I want one word which best suits a person who does not take risks (or one who does not like taking risks).

  • Welcome to ELU. I suggest cautious; circumspect; risk-averse. Those may not quite fit, but you can probably look up synonyms which may be better.
    – Andrew Leach
    Commented Feb 1, 2013 at 8:55

6 Answers 6


There's the relatively new term, found in psychology, business, economics, politics, etc. risk averse.

If you want to cast the tendency in a very negative light, there is coward and a great many colloquial and slang terms along that line, some of which are offensive (chicken, yellow, pussy, pusillanimous, chicken-shit).

More neutral, and less jargon-ish than risk averse, would be cautious, wary, timid.

More positive would be judicious, prudent.

  • prudent would get my vote. Commented Feb 1, 2013 at 9:18
  • 2
    Changed "adverse" to "averse". Commented Feb 1, 2013 at 9:37
  • +1 for writing pusillanimous and chicken shit in the same sentence.
    – terdon
    Commented Feb 1, 2013 at 10:21
  • Thanks @RussellMcMahon though you missed where I repeated the mistake (make a mistake once and it's easy to keep doing it), fixed now.
    – Jon Hanna
    Commented Feb 1, 2013 at 10:29
  • 2
    @terdon if you ever want to vocally call someone a coward, I strongly recommend using pusillanimous and chicken-shit in the same noun phrase; there's a quality to the gestalt of "You pusillanimous chicken-shit!" that neither word has on its own.
    – Jon Hanna
    Commented Feb 1, 2013 at 10:32

pru·dent /ˈpro͞odnt/ Adjective Acting with or showing care and thought for the future. Synonyms cautious - discreet - wary - careful - circumspect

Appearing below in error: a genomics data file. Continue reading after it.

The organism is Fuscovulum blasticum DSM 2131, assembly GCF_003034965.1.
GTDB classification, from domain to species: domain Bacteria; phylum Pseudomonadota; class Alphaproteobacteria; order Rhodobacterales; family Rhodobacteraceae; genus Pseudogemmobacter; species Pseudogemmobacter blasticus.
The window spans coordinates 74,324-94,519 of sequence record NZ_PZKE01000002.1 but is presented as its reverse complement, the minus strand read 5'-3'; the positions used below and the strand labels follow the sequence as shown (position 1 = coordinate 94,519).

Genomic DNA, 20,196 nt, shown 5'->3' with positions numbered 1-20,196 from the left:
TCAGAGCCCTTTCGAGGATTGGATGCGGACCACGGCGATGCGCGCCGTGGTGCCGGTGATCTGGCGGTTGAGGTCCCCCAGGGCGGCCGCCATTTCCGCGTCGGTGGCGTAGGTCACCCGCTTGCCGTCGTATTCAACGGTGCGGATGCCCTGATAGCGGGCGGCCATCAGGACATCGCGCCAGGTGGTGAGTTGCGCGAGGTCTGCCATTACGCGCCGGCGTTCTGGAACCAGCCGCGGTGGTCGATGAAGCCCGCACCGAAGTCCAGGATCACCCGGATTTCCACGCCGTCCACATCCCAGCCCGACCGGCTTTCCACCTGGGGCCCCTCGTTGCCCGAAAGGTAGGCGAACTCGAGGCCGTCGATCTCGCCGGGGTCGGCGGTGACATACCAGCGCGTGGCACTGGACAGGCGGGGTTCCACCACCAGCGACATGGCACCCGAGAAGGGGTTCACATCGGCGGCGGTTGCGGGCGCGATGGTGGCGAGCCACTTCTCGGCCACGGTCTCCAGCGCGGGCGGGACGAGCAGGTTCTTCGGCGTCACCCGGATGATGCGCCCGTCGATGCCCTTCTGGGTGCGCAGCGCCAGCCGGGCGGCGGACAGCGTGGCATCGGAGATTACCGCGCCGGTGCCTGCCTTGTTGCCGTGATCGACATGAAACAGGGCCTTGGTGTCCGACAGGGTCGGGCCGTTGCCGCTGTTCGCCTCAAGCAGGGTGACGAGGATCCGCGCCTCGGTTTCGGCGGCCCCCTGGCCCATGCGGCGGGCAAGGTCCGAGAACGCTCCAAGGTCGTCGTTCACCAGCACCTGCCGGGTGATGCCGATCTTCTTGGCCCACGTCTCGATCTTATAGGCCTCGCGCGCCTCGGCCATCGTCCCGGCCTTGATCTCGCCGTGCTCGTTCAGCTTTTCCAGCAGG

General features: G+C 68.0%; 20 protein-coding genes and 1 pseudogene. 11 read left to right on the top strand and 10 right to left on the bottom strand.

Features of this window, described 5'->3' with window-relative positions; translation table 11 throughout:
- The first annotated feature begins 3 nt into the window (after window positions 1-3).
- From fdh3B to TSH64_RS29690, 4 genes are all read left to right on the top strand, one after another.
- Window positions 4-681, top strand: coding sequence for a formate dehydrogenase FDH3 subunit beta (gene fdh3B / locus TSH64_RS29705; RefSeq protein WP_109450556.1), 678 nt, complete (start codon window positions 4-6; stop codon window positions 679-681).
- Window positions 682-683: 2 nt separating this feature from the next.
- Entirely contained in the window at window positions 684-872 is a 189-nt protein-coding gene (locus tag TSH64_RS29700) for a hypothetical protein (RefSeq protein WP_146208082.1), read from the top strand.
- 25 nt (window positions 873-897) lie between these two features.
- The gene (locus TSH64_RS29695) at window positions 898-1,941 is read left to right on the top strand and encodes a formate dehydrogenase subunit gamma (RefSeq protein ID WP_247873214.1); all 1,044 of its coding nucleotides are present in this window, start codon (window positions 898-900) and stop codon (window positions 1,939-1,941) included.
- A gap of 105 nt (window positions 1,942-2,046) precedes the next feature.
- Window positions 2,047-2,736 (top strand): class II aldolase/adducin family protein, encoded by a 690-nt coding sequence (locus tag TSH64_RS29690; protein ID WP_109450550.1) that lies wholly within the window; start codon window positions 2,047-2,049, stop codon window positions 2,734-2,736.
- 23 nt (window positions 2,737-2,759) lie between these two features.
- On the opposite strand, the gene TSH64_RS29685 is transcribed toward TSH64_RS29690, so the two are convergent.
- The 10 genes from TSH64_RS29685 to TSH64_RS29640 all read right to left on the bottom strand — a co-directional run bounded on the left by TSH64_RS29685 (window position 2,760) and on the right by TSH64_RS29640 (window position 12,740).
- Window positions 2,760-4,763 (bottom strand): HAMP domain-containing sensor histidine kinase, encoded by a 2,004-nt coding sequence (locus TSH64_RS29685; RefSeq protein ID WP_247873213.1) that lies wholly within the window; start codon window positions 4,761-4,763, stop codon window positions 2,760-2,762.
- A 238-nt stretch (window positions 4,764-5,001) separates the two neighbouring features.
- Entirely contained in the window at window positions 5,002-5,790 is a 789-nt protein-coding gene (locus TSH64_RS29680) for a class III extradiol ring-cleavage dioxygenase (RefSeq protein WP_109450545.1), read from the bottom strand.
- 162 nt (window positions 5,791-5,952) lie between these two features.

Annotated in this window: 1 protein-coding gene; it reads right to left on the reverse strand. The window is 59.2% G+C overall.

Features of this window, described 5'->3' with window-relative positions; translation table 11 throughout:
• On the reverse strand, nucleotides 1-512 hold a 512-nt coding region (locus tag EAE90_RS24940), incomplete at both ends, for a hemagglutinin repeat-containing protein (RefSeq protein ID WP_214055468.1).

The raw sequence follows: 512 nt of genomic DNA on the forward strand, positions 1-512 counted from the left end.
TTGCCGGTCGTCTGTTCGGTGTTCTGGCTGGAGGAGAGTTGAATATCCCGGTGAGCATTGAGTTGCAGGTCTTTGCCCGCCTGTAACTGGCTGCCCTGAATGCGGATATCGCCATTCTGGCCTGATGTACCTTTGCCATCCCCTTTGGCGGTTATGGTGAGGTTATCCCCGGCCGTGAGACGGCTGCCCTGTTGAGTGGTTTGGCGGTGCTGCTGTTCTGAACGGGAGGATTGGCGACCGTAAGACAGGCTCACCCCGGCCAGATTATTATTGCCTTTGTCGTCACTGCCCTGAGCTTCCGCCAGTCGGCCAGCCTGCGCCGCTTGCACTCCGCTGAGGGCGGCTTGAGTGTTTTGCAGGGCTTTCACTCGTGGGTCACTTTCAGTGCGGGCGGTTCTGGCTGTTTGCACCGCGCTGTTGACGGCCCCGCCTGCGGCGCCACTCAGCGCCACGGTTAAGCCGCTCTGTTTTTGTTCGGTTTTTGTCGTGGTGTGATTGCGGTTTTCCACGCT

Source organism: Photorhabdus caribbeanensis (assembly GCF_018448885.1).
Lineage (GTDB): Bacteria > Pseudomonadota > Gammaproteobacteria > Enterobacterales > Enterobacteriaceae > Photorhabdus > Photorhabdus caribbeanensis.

cau·tious /ˈkôSHəs/ Adjective Attentive to potential problems or dangers. (of an action) Characterized by such an attitude. Synonyms wary - careful - prudent - circumspect - chary - discreet

and my personal favourite

cir·cum·spect /ˈsərkəmˌspekt/ Adjective Wary and unwilling to take risks. Synonyms cautious - wary - prudent - careful - discreet

  • +1. I like "cautious". But I haven't heard "circumspect" being used to mean specifically avoiding risks. I thought it was more to do with making well-considered decisions. What dictionary did you use? Commented Jun 29, 2013 at 13:17
  • I used the broadest dictionary I know: I googled "circumspect definition", which gave me Web definitions from Dictionary.com, Answers.com, Merriam-Webster, The Free Dictionary, and others.
    – Corina
    Commented Jun 29, 2013 at 13:38

If you are referring to someone who does not take risks because they are very careful in making decisions or in dealing with anything, you could consider 'meticulous', too.

  • 2
    Sky divers tend to be extremely meticulous when it comes to their parachutes, but aren't normally considered disinclined to take risks. Certainly one reason to be meticulous is to reduce certain risks (those caused by carelessness), but it does nothing to reduce other risks, and is not the sole reason for being meticulous (pride in a craft would be a strong reason, not much related to risk, as would sheer enjoyment of a task which would have no connection to risk at all).
    – Jon Hanna
    Commented Feb 1, 2013 at 12:16
  • @JonHanna: Point taken. But if one wishes not to take risks, one has to be meticulous. And the one who is meticulous, often avoids risks. So I believe, 'meticulous' does have something to do with not taking risks.
    – user32480
    Commented Feb 1, 2013 at 14:48

You could call such a person a pussyfooter who would be someone who acts "in a cautious or non-committal way". He/she would also be considered conservative or simply defensive.


The first answer I thought of (and before reading Andrew Leach's comment) is risk-adverse, which would seem to fit your definition exactly.

  • * risk-averse Commented Jan 8, 2023 at 18:11

Scaredy cat n. Informal One who is excessively fearful.

When I was a girl attending a London school way back in the mid-70s, the kids used to play a game called "Dare" or a similar name, basically you dared your mate to do something really hard and/or shameful. For example, boys were often challenged to go into the girls' toilets, in those day the buildings were adjacent to the school playground, so everyone could see. If they refused, everyone would chant: "scaredy cat, scaredy cat". I don't remember the tune any more but I remember the scorching humiliation whenever I refused a "dare"...

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